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IoT is enabling enterprise strategies for new beginnings

11 Mins read

Essential points:

The global pandemic pushed the focus on Internet of Things (IoT) technologies from proof-of-concept to operational necessity. In the emerging business environment, corporate leaders must deploy IoT strategically — beyond what was necessary to what’s now possible — to become purpose-driven, adaptable and resilient.


  • IoT is already delivering value by enabling new business models, seamless customer experiences, responsive value chains, and enhanced quality of life.


  • A strategic approach to developing IoT systems: embed security from the start, connect devices and environments in a real-time context, perform predictive functions, and leverage AI and analytics to be self-correcting.


  • To generate significant value from a company’s IoT systems, top management must embrace a boundaryless organization, enable quick and automated actions, and create rich experiences with a clear purpose.

Out of disconnection and toward interconnection

Over the last decade, many large companies around the world invested heavily in Internet of Things technologies. By the end of 2020, Gartner projects there will be 5.8 billion IoT endpoints in use.1  That represents a 21% increase from 2019 (and that figure was a 21.5% jump over 2018).


Companies have embedded digital sensors in their products and installed them on factory floors, in vehicles, and throughout utilities networks and retail stores. These sensors, contained in items ranging from bulldozers to electric toothbrushes, enable businesses to track their products’ performance and the performance of their business processes and supply chains. They also allow them to predict when their products are ready for maintenance, repair or replacement, saving labor costs and reducing downtime while generating new revenue streams and enhancing customer loyalty. 


But we are just at the beginning of the IoT story. In the post-pandemic world, a transformed business environment – and the needs of those businesses and their customers – will demand exactly those capabilities IoT technology can offer. And combined with the power of cloud computing, the ability to deliver data insights from analytics and the automation of responsiveness through artificial intelligence (AI), IoT systems will create more business opportunities in the years to come. In our vision, IoT systems don’t just connect things; they bring them to life.


There are four overarching ways by which the Internet of Things is already delivering value:


  • Generating new digital business models : Through the deployment of sensors, product companies can charge for post-sale services that help customers maintain and make better use of those products (a model sometimes called “servitization”). This enables companies to shift the paradigm from customer-owned products to a subscription model delivering recurring and predictable revenue.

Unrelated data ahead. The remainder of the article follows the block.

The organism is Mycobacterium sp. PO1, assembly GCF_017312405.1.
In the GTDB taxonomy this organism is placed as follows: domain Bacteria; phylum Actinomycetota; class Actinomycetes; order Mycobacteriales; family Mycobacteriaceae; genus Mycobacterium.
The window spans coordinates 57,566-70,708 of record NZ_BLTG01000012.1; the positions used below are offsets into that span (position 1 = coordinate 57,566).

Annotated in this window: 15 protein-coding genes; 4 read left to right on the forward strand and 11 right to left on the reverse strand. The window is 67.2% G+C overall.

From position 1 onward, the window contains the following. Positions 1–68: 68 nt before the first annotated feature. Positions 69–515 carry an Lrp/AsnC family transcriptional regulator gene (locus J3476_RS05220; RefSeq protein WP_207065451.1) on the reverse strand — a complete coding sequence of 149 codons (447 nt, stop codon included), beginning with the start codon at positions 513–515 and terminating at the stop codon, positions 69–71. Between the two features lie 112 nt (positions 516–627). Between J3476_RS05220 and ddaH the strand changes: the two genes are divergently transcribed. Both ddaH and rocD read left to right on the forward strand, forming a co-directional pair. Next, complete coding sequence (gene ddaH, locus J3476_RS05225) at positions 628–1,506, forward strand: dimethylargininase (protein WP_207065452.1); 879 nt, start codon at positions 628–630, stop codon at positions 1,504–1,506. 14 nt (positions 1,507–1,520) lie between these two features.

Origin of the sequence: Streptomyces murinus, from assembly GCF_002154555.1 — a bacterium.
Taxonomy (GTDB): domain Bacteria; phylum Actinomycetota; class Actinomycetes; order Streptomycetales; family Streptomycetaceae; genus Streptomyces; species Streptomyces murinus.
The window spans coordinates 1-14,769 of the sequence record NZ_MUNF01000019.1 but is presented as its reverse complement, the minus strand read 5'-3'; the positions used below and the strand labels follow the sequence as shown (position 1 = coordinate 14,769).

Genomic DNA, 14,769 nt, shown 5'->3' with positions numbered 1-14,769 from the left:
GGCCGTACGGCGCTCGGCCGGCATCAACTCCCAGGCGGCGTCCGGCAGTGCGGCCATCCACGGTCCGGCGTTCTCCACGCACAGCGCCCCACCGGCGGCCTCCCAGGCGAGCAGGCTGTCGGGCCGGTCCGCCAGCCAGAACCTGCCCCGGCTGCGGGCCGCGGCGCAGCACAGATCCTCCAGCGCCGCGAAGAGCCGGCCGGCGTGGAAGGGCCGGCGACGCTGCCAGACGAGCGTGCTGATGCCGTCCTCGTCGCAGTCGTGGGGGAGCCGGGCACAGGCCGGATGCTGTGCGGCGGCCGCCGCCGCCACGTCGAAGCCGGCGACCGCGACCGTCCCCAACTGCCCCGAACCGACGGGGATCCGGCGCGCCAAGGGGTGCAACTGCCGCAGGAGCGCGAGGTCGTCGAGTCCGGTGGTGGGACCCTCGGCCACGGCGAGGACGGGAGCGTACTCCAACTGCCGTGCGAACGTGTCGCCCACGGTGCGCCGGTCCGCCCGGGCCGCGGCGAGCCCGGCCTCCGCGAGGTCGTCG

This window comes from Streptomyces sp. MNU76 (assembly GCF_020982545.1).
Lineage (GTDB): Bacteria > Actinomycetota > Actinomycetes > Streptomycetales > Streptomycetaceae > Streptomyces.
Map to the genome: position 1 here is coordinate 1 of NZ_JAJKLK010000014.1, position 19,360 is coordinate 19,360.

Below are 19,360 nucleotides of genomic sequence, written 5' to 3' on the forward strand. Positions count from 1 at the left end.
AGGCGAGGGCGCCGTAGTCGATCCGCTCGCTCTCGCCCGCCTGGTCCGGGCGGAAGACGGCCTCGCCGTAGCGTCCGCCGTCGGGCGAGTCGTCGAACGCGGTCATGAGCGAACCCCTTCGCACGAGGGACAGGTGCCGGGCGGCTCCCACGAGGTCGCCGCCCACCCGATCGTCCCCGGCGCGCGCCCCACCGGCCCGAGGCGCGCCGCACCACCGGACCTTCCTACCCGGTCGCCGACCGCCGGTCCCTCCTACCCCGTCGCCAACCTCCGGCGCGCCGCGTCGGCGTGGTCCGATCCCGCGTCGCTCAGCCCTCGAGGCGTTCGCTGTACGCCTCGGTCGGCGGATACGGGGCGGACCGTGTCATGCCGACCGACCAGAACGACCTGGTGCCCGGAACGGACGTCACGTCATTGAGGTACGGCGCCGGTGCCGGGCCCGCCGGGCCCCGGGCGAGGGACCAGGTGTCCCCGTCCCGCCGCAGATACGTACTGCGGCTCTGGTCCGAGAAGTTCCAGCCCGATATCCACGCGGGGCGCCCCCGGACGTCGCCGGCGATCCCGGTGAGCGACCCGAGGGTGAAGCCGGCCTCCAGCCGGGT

• Creating seamless customer experiences: By monitoring the performance of its products, a company can deliver superior service by guiding product usage, identifying potential problems and alerting customers to solutions.


  • Optimizing responsive value chains: Installed in manufacturing and distribution operations, sensors enable companies to detect and overcome internal bottlenecks and other conditions by automatically making adjustments that keep products moving or services flowing.


  • Enhancing the quality of life : Sensors that monitor the conditions of workplaces, including factories and warehouses, can prevent accidents before they occur by alerting people to unsafe conditions. Sensors in products (like a toothbrush) can help users improve their health.


The COVID-19 pandemic shifted the economic and commercial landscape, often requiring IoT solutions merely to continue the most basic operations to stay in business at any scale. Yet those companies that have ramped up their IoT activities will be positioned to gain an immediate and perhaps enduring competitive advantage.  Consider:


  • The rising demand for home deliveries. When the world needs goods and services delivered to customers’ homes, the IoT can enable companies to track them, often through channel partners, thereby improving the performance of distribution channels.


  • The surging need to check the operating state of equipment in homes, offices, cars, plants, aircraft, construction equipment and more without having to dispatch field service technicians. IoT is essential to remote product monitoring and remote service.


  • The ability to serve people who can’t meet in person. When people are reluctant (or forbidden) to gather, IoT-related technologies, for example, can allow medical professionals to remotely monitor patients’ health, and provide counseling and other services. Such remote connections are applicable to other fields, including education (inexorably moving to a post-pandemic online model) and customer service departments in retail and other industries.